U.S. policymaking in the Atlantic region often falls victim to administrative and bureaucratic divisions within the U.S. government. For example, the Atlantic Ocean is divided amongst four different bureaus in the State Department. There are similar divisions in the National Security Council. The Department of Defense has four different combatant commands covering the Atlantic region. Arguably there is no single point of integration below the level of the Oval Office.

Washington has already recognized the need for coordinated action in the Pacific with action from the “pivot to Asia” under Obama to the strategy for “a free and open Pacific” under Trump. 

While the geopolitical conditions of the Atlantic region may differ from those of the Indo-Pacific region, a strategy is needed to mitigate the pernicious activities of the Chinese Communist Party.  

The aim of a U.S. Atlantic strategy should be to make the Atlantic region resilient against malicious Chinese and Russian influence by expanding regional cooperation and helping U.S. partners become more capable of exercising their sovereignty, more secure and promote their prosperity. The United States cannot turn a blind eye to competition in its own hemisphere.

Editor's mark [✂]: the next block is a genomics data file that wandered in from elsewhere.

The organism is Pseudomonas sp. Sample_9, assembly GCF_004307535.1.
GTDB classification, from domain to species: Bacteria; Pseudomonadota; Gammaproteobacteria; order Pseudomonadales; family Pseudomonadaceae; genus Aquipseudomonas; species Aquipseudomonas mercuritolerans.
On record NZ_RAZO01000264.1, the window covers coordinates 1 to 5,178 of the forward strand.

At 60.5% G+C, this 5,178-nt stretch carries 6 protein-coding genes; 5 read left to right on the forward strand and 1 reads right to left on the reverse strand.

The ultimate goal of an Atlantic Strategy is to create the conditions for a stable, prosperous, and secure Atlantic area that is aligned, or at least sympathetic to, America’s vision for the region. The short-term goal of this strategy is to preserve the geopolitical status quo the United States enjoys. The medium- to long-term goal is to roll back the nefarious activities of China, Russia, and other adversarial non-state actors seeking more influence in the broader Atlantic region.